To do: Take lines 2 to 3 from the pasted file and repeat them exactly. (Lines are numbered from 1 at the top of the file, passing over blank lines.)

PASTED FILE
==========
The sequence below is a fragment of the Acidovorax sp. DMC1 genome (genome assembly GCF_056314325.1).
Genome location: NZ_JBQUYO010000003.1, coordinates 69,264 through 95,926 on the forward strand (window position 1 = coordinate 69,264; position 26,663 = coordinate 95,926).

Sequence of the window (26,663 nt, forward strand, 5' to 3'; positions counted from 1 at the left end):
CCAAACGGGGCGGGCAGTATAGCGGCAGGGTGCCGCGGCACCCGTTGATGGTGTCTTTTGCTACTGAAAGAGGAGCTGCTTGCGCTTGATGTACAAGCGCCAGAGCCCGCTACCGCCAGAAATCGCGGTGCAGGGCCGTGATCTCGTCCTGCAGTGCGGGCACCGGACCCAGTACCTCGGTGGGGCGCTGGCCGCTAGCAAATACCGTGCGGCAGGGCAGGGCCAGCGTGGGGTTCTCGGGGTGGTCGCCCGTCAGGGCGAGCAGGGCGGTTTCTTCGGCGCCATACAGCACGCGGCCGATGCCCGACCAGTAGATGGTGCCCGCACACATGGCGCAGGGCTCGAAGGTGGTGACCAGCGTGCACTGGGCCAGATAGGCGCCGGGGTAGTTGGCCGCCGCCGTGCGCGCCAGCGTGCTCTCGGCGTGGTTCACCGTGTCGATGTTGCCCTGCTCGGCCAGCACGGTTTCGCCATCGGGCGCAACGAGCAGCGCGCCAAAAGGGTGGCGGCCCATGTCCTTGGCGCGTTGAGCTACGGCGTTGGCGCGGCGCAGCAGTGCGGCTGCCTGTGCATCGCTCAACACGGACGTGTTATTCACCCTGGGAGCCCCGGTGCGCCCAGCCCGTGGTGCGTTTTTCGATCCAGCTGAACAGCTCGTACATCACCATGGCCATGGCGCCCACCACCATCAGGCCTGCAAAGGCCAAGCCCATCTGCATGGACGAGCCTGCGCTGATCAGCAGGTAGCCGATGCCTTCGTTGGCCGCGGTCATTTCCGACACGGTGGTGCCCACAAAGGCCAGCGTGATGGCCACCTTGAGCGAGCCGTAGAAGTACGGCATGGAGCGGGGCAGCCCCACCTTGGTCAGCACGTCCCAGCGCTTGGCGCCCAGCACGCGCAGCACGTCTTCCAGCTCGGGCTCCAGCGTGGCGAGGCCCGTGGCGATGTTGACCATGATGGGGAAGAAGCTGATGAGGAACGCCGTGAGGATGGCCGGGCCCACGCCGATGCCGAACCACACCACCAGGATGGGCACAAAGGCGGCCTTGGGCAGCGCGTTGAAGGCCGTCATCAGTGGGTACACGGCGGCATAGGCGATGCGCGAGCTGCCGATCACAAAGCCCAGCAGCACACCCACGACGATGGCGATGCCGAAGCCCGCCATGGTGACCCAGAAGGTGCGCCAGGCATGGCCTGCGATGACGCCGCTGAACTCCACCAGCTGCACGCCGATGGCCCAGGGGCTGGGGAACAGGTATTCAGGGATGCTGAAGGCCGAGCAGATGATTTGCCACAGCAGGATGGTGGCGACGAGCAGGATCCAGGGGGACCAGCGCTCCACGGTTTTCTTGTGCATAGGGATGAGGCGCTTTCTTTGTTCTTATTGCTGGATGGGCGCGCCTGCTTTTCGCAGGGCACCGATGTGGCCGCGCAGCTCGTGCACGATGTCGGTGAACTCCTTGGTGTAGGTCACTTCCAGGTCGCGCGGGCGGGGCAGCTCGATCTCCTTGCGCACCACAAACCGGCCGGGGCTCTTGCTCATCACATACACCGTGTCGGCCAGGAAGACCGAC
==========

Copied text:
Genome location: NZ_JBQUYO010000003.1, coordinates 69,264 through 95,926 on the forward strand (window position 1 = coordinate 69,264; position 26,663 = coordinate 95,926).

Sequence of the window (26,663 nt, forward strand, 5' to 3'; positions counted from 1 at the left end):